TORONTO — A disability activist whose wheelchair was severely damaged during a recent flight says mobility aids are treated no better than luggage, leading to renewed calls for greater regulation of airline disability services.
Maayan Ziv says her wheelchair was rendered inoperable after an Air Canada flight from Toronto to Tel Aviv, Israel to attend the Access Israel disability conference earlier this month.
Air Canada said that the airline offered to pay for the damages and sent a specialty repair person immediately to Ziv’s hotel.
“Regrettably, in this case we did not meet our normal service levels. We did respond to this customer’s concerns immediately at the airport, including arranging for a specialized wheelchair service to fix the damage,” Air Canada said in an emailed statement.
However, Ziv says that the mishandling of mobility aids happens all too often and that monetary compensation is not enough.
“For me, that’s the bare minimum. What about my time? What about the health of my body, and the amount of trauma that I still experience? Like, I’m not OK,” said Ziv.
“People with disabilities are experiencing this second-class citizen treatment, where our mobility devices are treated like baggage instead of extensions of our bodies, which is what they are.”
Activists such as the chair of Accessibility for Ontarians with Disabilities Act Alliance, David Lepofsky, said that Ziv’s story is horrible but not surprising, as there have been a number of reports where mobility devices and passengers were improperly handled by airlines.
“The fact of the matter is, air travel in Canada is not properly supervised, to ensure that it is safe and accessible for people with disabilities,” said Lepofsky.
If an airline does not meet its obligations and a person has tried to resolve their problem and isn’t satisfied with the result, they may file a complaint with the Canadian Transport Agency (CTA) — although a major backlog means travelers could have to wait some time to get a response.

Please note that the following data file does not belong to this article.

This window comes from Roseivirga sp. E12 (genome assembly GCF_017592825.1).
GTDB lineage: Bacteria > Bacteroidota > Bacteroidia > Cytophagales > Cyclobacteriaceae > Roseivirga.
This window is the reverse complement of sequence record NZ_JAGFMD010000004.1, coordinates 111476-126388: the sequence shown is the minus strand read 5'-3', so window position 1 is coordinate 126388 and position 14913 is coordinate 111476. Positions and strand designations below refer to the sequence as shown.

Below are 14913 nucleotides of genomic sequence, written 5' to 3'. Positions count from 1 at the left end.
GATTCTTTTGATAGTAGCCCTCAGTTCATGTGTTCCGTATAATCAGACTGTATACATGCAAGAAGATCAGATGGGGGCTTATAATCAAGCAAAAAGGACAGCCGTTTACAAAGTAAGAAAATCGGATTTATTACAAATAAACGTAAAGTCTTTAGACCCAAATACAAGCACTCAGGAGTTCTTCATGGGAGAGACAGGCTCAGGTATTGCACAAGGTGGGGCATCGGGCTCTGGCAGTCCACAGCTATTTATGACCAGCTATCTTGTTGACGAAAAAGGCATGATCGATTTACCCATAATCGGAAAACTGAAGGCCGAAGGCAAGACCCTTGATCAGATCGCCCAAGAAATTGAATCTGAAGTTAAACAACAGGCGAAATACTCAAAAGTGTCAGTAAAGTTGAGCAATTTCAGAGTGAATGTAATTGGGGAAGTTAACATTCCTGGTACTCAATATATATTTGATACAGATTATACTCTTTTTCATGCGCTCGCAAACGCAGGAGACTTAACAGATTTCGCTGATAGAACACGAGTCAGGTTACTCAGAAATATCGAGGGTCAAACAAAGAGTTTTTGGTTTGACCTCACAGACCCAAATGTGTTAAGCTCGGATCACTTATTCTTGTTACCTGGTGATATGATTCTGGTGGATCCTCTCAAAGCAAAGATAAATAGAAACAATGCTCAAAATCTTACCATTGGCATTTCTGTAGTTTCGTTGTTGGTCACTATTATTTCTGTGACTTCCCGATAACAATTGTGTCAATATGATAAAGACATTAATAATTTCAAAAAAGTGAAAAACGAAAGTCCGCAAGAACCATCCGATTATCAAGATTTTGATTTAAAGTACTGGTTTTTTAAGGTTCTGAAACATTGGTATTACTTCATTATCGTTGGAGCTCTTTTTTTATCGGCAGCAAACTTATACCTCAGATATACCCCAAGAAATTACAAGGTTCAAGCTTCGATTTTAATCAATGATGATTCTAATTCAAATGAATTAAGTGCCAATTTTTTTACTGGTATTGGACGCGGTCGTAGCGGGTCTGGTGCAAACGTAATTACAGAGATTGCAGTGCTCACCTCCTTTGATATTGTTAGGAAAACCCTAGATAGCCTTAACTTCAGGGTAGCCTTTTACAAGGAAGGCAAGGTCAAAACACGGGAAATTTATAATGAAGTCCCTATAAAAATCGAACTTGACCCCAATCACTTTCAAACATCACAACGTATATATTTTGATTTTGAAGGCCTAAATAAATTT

The CTA faced a total of 28,673 complaints for the year up to March 31, including 12,158 new complaints and the carry-over of 16,515 reports from the previous fiscal year. Of the total, about half involved flight disruptions, which have spiked since the onset of the COVID-19 pandemic.
After investigating a complaint, the agency can issue a fine up to $250,000 where it finds a transportation service provider has not complied with regulations, said CTA spokesperson Martine Maltais.
Lepofsky says there are several levels to the problem that need fixing and that safeguards should be in place along with federal regulatory changes to increase accountability for the mishandling of passengers with disabilities and their mobility aids.
Jane Deeks, a spokesperson for Qualtrough’s office met with the CTA on Tuesday and has plans to meet with Air Canada to discuss how they can better enforce existing standards.
“No passenger without a disability would tolerate this kind of treatment,” said Lepofsky. “If you are a walking person and you had to worry every time you got on an airplane whether the airline would break your legs, (that) is not something that you would find acceptable.”
This report by The Canadian Press was first published Sept. 21, 2022.
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